The IMB inductive proximity sensor defies all obstacles

20. October 2017

Master of extremes

Agricultural machines are exposed to extreme situations which require a high degree of ruggedness to withstand. Only the tough – and the giving – prevail. IMB inductive proximity sensors make a major contribution to this. With a rugged stainless-steel housing, special seals, the latest ASIC technology from SICK, and the wide temperature range unique to the market, they ensure process stability, even under very difficult conditions – and cover a wide variety of applications while doing so.

 

 

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Inductive proximity sensors from SICK withstand icy cold and extreme heat, and work reliably even in the event of strong vibrations. The sensors effortlessly resist both frequent contact with water and aggressive oils. When push comes to shove, inductive proximity sensors from SICK achieve top performances.

The sensors are characterized by a high processing quality, a long service life, and extreme ruggedness. Modern ASIC technology guarantees the highest level of precision and reliability in their performance. Metallic objects are detected entirely without contact via a high-frequency electromagnetic alternating field. The IME inductive sensor from SICK has already been established as an economically efficient standard in industrial environments.

A rugged design is essential

What the IME has started on a small scale in factory automation, the new product family of IMB inductive proximity sensors is continuing on a large scale – with a combination of properties which specifically tailors the sensor to the challenges of outdoor mobile automation. In addition to the rugged stainless steel housing, the catalog of features includes self-locking nuts with O-rings for protection from ambient conditions. Another feature is the temperature range which is unique to the market and allows for the IMB to be used in temperatures between -40 °C and +100 °C. the temperature range from -40 °C to +100 °C in which the IMB can be used; this range is unique to the market. It is armed against all eventualities: It withstands extreme temperatures and weather, is resistant to lubricants, oils, and fertilizers – and is unyielding against mechanical loads.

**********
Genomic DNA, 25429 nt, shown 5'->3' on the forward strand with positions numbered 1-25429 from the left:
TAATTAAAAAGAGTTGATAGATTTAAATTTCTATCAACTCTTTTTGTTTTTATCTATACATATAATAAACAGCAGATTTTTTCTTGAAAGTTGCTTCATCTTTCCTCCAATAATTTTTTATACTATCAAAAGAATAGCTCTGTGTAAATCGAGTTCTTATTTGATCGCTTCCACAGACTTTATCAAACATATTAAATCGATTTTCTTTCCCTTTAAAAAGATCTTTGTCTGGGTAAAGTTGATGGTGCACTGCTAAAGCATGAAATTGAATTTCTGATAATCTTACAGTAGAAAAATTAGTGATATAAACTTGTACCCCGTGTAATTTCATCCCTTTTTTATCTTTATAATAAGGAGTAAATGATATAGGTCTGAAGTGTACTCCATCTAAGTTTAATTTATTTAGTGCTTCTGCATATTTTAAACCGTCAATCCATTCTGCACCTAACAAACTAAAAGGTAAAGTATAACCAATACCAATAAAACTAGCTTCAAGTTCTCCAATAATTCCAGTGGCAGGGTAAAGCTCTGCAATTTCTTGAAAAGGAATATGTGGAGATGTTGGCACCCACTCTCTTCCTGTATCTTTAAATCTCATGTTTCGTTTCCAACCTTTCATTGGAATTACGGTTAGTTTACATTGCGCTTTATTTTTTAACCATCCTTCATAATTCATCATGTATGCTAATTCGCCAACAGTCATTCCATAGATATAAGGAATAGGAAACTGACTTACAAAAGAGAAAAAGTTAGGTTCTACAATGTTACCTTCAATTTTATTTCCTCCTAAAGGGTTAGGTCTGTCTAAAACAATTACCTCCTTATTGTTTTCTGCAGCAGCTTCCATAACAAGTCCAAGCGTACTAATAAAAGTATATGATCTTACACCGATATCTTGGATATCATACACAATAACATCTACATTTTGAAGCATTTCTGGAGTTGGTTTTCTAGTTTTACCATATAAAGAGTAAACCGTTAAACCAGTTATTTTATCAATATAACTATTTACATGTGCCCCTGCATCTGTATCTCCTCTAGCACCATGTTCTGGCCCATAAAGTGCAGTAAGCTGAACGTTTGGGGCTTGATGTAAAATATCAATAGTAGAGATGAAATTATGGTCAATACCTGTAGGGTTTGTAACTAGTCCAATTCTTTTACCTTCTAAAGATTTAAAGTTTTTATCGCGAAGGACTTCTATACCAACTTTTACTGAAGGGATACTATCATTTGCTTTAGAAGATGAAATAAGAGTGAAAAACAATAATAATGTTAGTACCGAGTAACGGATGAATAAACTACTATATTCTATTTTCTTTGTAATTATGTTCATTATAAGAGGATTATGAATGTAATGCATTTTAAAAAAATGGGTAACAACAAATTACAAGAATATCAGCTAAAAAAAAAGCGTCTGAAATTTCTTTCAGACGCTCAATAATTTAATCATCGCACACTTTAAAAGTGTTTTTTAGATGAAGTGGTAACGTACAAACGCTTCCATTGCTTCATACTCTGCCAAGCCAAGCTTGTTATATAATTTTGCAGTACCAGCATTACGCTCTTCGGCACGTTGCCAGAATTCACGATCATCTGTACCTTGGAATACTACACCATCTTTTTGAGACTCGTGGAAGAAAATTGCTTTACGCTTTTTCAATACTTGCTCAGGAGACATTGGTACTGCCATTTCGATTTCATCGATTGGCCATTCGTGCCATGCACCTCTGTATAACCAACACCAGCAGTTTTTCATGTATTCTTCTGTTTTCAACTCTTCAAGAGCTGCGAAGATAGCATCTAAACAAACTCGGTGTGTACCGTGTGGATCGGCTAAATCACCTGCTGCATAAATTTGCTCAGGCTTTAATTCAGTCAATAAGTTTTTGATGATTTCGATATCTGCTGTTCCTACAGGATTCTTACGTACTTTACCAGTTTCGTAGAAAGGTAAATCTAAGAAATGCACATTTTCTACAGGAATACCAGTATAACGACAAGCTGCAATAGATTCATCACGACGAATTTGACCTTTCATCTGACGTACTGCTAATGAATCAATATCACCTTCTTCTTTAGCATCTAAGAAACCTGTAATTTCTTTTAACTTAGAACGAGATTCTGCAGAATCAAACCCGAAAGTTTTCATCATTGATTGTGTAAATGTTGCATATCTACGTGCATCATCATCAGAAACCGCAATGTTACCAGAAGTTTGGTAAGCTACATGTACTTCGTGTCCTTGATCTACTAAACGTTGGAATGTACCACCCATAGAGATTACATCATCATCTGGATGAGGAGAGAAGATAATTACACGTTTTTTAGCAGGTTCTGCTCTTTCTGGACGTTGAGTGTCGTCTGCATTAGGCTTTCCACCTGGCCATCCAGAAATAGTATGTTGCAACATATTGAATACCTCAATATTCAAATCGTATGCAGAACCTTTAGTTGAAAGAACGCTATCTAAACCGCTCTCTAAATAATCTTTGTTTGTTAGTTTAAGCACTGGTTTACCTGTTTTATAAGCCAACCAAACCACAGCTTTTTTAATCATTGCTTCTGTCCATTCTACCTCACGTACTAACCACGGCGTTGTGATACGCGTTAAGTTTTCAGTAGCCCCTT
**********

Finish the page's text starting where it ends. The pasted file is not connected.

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Where there is movement, there is a sensor

The field of application of the inductive sensor in agricultural and forestry machines is wide and encompasses every element of movement of the mobile application: Generally speaking, that means the entire spectrum of speed and position detection, including the central task of individual position and end position detection of mechanical components. In detail, it means the successive documentation of all process steps. The IMB inductive sensor is thereby deeply anchored in the core of process automation of the respective application and is a central key component on the path from hydraulic-mechanical to highly-automated operations of the future.

Exact process control

In practice, numerous sensors master the complex field of detection and positioning tasks – up to 30 IMB inductive proximity sensors are used on a baler, for example. Pressing straw into a bale requires many process steps which the IMB monitors – from the pre-press to the press shaft to the main press, and from axis monitoring to the position query of all dynamic components and end positions.

In all this, the IMB takes advantage of its properties with consistency: Wide and high-precision sensing ranges enable exact process control. Thanks to its stable and long-lasting housing, the inductive sensor reduces machine downtime, which is important in peak harvesting phases, for example. A visual adjustment indicator, self-locking nuts, and individually-designed connectivity ensure quick and easy sensor installation on-site. Last but not least, the IMB is available off the shelf worldwide for a short time, and the maintenance work for the sensor is minimal. All this makes the IMB the ideal partner for countless automation applications

 

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